Yahoo (YHOO) board members will meet this week to discuss what every Yahoo stock investor has always dreamed of: selling its core business.
Over the past couple years, YHOO stock has been valuable due to lucrative stakes in Alibaba Group Holding Ltd (BABA) and Yahoo! Japan. Combining the value of its stakes in both companies leaves Yahoo stock investors valuing the company’s core business at less than $0.
Of course, the business isn’t worth $0. It has $5.9 billion in cash and investments and $1.6 billion in property and equipment. (It also has $1.2 billion in debt on the balance sheet.)
And its web properties (not including Yahoo! Japan or Alibaba) see 1 billion monthly visitors from around the world. But with revenue and earnings headed in the wrong direction who would buy YHOO’s struggling core business?
Yahoo Stock Is Worth Less Than the Sum of Its Parts
Finding a buyer for Yahoo’s core business won’t be easy. The company’s search and display ad business continues to decline while investments in properties like Tumblr and Flurry Analytics have failed to produce anything meaningful.
The right buyer would have to be able to use some expertise (search, display ads, network building, analytics) to make the most out of YHOO’s audience of 1 billion-plus.
That makes the list of potential buyers pretty straightforward:
Alphabet (GOOG, GOOGL) might be interested in getting its hands on Yahoo’s display ad business and replacing it with its own more profitable ads from Google. Google already has a deal with YHOO to provide search ads for its search engine, paying Yahoo! a percentage of revenue. Google also runs a web analytics business and could benefit from Flurry’s mobile expertise.
Microsoft (MSFT) is another potential buyer. The company already provides search results for Yahoo!’s desktop search engine via Bing. A buyout deal would provide MSFT with more ammunition in its battle against Google, especially on mobile search.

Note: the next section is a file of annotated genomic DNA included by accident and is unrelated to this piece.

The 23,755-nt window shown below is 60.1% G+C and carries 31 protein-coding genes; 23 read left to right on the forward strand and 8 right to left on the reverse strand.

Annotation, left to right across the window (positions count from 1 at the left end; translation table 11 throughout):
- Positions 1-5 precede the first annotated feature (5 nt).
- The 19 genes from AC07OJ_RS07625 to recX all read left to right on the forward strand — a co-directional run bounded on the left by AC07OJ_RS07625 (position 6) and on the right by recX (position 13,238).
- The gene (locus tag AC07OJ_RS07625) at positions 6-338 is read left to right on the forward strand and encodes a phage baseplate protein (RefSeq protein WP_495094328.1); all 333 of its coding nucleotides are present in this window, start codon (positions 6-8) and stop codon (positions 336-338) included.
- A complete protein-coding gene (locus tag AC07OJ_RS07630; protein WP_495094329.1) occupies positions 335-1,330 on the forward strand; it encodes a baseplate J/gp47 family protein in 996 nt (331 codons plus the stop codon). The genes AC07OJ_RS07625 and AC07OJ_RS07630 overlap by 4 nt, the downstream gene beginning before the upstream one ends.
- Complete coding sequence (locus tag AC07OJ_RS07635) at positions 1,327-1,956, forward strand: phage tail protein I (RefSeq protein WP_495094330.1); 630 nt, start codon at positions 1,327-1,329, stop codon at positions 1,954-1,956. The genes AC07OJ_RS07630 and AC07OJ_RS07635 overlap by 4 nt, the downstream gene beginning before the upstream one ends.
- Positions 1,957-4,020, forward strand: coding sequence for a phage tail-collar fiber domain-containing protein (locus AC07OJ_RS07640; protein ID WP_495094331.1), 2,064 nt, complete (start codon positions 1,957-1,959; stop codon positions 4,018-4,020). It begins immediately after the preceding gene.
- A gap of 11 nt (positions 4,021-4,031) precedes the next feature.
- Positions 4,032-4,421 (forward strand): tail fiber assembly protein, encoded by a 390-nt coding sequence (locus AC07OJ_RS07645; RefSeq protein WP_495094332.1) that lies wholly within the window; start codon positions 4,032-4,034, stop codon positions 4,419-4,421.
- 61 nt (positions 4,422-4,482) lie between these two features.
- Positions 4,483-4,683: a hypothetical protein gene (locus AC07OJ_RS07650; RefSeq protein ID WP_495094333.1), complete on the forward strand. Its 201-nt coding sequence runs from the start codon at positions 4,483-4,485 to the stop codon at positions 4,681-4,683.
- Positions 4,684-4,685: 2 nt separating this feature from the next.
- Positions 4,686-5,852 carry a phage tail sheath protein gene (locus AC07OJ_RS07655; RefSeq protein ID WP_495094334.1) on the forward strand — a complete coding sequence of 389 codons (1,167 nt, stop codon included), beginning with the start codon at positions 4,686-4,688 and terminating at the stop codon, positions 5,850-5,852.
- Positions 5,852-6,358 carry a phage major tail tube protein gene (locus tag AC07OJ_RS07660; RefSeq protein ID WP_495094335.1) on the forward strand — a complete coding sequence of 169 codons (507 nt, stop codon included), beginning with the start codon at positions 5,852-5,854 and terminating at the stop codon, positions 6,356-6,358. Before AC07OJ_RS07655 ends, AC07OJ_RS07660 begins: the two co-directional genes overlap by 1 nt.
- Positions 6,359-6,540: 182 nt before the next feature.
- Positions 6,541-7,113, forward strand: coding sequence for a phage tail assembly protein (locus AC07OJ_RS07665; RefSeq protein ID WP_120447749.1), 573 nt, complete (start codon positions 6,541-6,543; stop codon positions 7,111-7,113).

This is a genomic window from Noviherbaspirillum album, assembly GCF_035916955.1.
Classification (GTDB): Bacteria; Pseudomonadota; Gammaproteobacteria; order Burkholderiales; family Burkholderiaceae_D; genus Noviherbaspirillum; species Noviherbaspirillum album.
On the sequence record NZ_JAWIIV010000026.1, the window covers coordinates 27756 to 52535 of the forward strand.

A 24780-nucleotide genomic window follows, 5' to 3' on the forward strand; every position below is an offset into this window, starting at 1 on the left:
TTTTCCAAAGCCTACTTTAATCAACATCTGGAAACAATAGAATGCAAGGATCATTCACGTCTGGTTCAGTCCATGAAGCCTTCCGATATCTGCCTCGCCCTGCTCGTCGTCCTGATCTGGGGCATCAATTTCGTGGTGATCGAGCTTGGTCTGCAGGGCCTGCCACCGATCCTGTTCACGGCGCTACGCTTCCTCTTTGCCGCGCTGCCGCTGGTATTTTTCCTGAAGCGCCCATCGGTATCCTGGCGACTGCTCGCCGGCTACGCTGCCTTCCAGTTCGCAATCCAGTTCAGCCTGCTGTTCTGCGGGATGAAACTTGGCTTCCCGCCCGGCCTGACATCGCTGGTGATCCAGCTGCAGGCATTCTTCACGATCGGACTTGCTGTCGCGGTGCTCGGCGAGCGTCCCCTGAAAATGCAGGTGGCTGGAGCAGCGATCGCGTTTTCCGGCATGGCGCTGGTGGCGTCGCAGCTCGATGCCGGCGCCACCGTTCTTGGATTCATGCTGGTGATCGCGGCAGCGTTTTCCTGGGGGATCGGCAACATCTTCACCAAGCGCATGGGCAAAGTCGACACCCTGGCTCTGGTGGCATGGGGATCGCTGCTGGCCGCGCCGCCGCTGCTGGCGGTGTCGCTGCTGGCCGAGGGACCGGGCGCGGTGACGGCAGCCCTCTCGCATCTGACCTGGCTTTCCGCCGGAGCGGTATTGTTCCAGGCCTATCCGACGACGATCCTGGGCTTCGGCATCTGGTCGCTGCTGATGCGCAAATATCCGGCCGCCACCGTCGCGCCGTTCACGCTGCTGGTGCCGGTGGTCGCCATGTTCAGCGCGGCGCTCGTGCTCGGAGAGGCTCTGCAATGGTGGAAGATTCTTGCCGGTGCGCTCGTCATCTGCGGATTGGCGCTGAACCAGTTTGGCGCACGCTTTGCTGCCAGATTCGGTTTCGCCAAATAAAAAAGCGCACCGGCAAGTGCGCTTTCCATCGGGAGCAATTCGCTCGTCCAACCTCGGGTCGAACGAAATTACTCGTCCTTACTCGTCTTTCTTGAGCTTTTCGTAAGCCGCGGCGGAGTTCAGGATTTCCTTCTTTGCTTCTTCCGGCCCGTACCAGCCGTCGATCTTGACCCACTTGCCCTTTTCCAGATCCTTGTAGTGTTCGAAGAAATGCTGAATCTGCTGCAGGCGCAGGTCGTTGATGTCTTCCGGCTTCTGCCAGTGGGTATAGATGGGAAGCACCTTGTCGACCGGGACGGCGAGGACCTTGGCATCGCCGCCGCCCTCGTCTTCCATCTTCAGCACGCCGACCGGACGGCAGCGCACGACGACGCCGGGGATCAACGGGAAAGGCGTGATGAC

Facebook (FB) could consider the core business in order to gain access to Tumblr and Yahoo’s news portal. Facebook has a proven track record of growing networks and has expertise in mobile advertising. Flurry analytics would fit well into its Parse SDK for mobile, and the news portal lends itself to Facebook’s push into news with Instant Articles. Yahoo’s core business also comes with a slew of talented engineers, many specialized in mobile development, who could benefit Facebook.
A Full-Scale Buyout Is the Better Deal
Any company interested in buying Yahoo’s core business, however, should be interested in buying out all of Yahoo stock — not just the core business.
As mentioned, Yahoo’s core business is currently valued at $0 after factoring out YHOO’s other holdings in BABA and Yahoo! Japan. Even after paying a premium, the buyer would be getting a deal on the core assets. All of the previously mentioned companies could afford to float the cost of buying the entire company.
The BABA stake could eventually be sold back to Alibaba, which would effectively act as a share buyback for BABA shareholders. Yahoo! Japan may be harder to liquidate as neither Yahoo! Japan nor Softbank (which owns 36% of the company) have expressed any interest in buying shares. Still, the value of these stakes would be accounted for in the acquiring company’s stock price just as they have been in Yahoo stock.
Buying the entire company also provides strategic value. If a company buys out Yahoo stockholders entirely, it gains key partnerships with big companies in China (BABA) and Japan (Softbank). Both Google and Facebook are locked out of China, and Jack Ma could prove a valuable ally in helping either break into the market. Microsoft, meanwhile, is falling behind in China while competitors like Apple (AAPL) have found great success in the market.
Facebook could also benefit from an improved presence in Japan, where it’s surprisingly not the most popular social network.
Bottom Line on Yahoo Stock
There are plenty of companies that would be happy to take Yahoo’s core business off of shareholders’ hands, but the question is how much would they pay. Buying the whole company will effectively cost less than buying the core business, and thus produce less value for Yahoo stock investors.
But finding a company to buy just the core business at a good price may be more difficult. Bigger tech companies — the ones that could benefit most from YHOO’s core business — are more likely looking to buy the whole company and deal with liquidating the excess assets later. It’s simply more efficient.
As of this writing, Adam Levy was long AAPL.